This research explores the influence of the COVID-19 pandemic on the Iraqi entrepreneurial ecosystem and weighs the results against the previous Iraqi Startups Ecosystem Evaluation study published by KAPITA in 2020, to highlight the changes brought about by the onset of the pandemic, and explore comparisons with other selected economies.

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This publication is part of Business LANDSCAPE series which a series of research publication aims to highlight the current situation of Iraq’s economy and private sector through publishing researches and data and make it freely available for the benefit of investors, and the local and international community 

This study is published in partnership with German Government via the Deutsche Gesellschaft für Internationale Zusammenarbeit (GIZ) GmbH.


Despite the immense challenge posed by the pandemic, it is in situations such as these that the need to lessen the dependence on the oil industry and shift attention to private sector entrepreneurship is highlighted, as it can help the country become less vulnerable to economic crises, and assist in its recovery. The crisis brings many opportunities along with it and opens the door to new perspectives that enable working and living in different more efficiently. It also displays how innovative and useful entrepreneurship can be in times like this, as it can provide new jobs, incomes, and overall growth to the economy.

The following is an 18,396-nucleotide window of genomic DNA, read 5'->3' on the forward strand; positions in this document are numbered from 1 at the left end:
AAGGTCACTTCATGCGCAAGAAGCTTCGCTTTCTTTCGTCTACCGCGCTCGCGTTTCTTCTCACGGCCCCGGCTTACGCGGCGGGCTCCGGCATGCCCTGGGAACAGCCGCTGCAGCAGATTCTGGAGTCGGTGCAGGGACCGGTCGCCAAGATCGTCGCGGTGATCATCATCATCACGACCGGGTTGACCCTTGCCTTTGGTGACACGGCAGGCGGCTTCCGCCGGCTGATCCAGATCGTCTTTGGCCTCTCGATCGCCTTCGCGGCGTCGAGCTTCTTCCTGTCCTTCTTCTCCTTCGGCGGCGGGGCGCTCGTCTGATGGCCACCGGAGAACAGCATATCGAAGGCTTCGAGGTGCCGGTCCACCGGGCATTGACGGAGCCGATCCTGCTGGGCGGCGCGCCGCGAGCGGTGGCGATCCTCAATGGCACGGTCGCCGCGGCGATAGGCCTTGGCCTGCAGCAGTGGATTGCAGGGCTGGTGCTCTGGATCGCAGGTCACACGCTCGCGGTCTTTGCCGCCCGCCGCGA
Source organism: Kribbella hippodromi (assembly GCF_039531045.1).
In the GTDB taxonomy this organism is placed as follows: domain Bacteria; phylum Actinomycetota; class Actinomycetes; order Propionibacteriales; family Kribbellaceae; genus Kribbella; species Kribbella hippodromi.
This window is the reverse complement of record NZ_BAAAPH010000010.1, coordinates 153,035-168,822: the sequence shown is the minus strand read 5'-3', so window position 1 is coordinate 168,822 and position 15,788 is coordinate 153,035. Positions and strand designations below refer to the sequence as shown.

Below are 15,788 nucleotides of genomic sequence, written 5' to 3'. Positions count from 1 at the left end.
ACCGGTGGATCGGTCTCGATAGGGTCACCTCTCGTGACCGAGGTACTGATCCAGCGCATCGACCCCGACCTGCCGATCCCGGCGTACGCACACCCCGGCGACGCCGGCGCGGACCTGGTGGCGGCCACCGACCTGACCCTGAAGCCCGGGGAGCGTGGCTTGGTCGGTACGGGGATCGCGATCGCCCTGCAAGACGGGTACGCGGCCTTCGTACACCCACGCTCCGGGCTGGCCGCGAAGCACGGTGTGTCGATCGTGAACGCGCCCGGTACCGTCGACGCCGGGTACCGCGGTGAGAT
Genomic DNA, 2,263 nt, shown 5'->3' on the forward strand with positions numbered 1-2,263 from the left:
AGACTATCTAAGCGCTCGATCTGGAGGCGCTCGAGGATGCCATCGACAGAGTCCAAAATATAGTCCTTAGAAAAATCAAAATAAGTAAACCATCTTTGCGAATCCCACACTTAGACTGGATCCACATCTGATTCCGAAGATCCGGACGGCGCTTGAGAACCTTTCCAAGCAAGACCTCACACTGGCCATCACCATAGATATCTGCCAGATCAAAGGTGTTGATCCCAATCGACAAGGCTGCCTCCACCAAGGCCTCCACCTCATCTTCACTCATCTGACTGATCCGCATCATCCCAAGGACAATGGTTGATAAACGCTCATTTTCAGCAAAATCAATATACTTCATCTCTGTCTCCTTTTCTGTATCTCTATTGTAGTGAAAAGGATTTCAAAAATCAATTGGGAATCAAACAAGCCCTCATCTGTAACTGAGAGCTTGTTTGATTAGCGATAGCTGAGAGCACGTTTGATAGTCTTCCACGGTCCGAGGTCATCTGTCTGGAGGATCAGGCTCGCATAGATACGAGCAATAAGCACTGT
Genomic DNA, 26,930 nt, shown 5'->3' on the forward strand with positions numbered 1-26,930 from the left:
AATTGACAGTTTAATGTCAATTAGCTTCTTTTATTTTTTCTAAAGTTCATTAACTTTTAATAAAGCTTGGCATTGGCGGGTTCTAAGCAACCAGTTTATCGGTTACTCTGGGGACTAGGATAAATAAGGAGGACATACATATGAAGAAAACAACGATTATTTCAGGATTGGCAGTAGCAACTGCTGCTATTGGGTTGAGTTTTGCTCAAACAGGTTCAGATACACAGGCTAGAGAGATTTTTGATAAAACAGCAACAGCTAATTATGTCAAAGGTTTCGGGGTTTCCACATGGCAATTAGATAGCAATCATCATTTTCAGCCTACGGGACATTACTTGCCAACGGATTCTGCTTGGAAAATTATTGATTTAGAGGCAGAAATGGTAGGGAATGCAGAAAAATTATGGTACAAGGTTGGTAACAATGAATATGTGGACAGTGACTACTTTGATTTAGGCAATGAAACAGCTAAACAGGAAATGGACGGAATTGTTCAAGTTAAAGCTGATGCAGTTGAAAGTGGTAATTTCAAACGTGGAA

•    The methodology adopted in this research is based on the Global Entrepreneurship Monitor (GEM) report which has been going for more than 2 decades. The frameworks are constant in their cores throughout the years with some modifications that can be observed in some years.

 •    Fourteen frameworks are included in the questionnaire with 9 of the frameworks being the core of the questionnaire and on which the experts were selected and country-based comparisons were done.

 •    A team of experts in entrepreneurship developed a list of experts to be interviewed who are knowledgeable about the nine domains of the questionnaire. These experts could be individuals in governmental institutions, universities, consulting firms, financial agencies, or established entrepreneurs. The experts were not limited to a certain geographic area or a certain industry.

 •    Convenience sampling was used to identify experts (as adopted by GEM). Thirty experts filled the questionnaire. Years of experience were mainly between 7-12 years with a maximum of 30 years of experience.